Douglas Fairfax had more than the usual interest in news reports from Tanzania two weeks ago about a terrorist bomb that ripped through a U.S. Embassy.
He had just taken the job as chief executive officer of the hospital that was receiving the casualties.
Fairfax, 57, hadn't yet told colleagues at HealthAlliance, a Leominster, Mass.-based two-hospital system where he is CEO, about his plans to take the executive post in the Tanzanian seaport of Dar es Salaam, site of the bombing.
He said his announcement last week brought "shock and amazement" to hospital employees still tuned in to the scenes of destruction that killed 10 people and injured more than 70. "Some people thought I was just about crazy (for going to the site of unrest), but you can't make decisions based on that."
Fairfax said he's had "a keen interest for at least a decade" in going to Africa. "It's sort of a chance to give back," he said. "My mother would never believe the dollars I make doing what I do."
His new employer, Aga Khan Health Services, operates in East Africa, including Uganda and Kenya as well as Tanzania. As fate would have it, Fairfax's final decision came down to facilities in Dar es Salaam and Nairobi, the Kenyan capital and site of a second bombing of a U.S. Embassy.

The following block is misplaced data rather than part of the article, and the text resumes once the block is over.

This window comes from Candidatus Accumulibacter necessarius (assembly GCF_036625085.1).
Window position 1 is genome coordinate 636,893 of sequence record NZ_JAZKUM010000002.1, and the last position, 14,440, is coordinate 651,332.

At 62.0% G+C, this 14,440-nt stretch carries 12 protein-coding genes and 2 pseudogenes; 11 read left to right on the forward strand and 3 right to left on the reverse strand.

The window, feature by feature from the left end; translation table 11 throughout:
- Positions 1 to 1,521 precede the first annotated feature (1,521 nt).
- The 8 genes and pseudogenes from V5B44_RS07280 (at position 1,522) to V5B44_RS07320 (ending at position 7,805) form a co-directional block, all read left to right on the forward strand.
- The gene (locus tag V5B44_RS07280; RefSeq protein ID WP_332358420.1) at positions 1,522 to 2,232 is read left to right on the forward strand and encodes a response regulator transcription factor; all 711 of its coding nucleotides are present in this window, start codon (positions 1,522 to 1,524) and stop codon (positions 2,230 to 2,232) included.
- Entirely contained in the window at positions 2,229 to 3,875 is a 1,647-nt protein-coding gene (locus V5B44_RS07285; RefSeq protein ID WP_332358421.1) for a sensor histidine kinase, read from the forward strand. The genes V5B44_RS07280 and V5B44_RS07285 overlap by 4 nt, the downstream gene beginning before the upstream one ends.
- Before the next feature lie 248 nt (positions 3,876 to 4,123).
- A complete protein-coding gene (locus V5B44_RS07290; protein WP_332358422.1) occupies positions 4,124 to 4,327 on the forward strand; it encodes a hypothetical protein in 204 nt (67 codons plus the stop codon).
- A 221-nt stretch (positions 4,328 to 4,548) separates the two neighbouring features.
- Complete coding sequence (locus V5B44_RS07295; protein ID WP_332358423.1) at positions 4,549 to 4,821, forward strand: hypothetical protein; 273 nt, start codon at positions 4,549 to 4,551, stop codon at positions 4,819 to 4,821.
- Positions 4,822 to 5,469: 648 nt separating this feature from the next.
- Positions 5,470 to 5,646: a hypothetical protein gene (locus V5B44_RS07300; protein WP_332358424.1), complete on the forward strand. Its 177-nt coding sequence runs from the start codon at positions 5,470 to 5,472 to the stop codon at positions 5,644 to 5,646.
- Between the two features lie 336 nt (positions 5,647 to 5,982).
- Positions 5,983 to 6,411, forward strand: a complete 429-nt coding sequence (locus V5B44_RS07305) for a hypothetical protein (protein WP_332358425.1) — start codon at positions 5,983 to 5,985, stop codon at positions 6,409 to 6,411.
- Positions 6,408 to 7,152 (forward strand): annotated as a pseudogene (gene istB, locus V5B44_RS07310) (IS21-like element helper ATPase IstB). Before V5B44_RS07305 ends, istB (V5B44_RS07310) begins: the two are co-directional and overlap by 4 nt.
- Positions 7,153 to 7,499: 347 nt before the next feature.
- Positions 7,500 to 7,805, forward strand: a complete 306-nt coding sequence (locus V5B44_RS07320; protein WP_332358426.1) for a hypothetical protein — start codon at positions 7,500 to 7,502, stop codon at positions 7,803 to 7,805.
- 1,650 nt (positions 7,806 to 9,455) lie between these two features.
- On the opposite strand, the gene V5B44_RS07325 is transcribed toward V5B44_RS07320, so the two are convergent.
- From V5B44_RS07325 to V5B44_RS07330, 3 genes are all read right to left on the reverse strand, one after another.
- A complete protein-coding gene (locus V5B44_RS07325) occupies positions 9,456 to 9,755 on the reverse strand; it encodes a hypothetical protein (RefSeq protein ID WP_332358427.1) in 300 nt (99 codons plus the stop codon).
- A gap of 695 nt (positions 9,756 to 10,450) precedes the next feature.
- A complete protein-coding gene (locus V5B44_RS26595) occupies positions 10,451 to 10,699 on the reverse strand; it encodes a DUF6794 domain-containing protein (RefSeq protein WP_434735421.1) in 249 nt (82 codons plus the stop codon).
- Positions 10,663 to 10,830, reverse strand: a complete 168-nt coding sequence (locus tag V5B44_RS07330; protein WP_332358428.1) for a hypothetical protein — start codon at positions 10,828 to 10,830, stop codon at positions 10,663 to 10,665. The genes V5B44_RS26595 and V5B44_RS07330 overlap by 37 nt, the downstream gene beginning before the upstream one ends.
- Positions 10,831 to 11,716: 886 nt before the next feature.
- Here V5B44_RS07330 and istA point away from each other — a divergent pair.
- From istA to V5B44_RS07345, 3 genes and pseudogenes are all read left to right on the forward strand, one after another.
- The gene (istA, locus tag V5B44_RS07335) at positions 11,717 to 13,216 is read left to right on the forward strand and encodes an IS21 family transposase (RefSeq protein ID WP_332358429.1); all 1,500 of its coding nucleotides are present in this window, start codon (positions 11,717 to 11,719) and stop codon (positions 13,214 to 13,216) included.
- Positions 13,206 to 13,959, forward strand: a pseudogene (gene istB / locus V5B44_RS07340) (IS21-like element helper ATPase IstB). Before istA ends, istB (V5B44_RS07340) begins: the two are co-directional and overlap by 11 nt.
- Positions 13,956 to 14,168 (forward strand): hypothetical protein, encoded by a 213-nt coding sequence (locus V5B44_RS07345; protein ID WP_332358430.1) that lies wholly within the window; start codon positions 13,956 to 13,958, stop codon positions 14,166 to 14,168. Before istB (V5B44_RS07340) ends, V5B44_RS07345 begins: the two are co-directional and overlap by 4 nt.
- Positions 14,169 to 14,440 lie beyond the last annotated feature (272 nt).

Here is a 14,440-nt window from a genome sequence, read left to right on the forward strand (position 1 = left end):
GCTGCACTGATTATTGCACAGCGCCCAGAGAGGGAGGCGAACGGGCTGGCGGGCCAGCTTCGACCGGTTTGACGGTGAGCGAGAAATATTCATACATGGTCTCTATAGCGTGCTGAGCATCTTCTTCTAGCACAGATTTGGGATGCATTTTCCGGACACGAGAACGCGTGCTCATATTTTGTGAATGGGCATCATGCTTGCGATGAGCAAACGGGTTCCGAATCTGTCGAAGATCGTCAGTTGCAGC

Fairfax said he chose Tanzania because "it's a kinder, gentler place to be, and they need a lot more help." His new system includes a "big" urban hospital-"big for them is 88 beds"-with numerous outpatient facilities, plus a handful of three- to 15-bed outposts 100 to 200 miles away in what's called "upcountry."
Two years ago, the CEO landed in a different kind of muddle. He took over at HealthAlliance when it was in the midst of a minor uprising over the conversion of one of its two hospitals to an outpatient facility (May 11, p. 38). "I leave HealthAlliance in a lot better shape than I found it in," Fairfax said.
The shape of things on the other side of the world, punctuated by the U.S. military bombings last week, is enough to unnerve Fairfax's wife a little, he said, but the events "didn't change my mind. It's a quiet, peaceful country."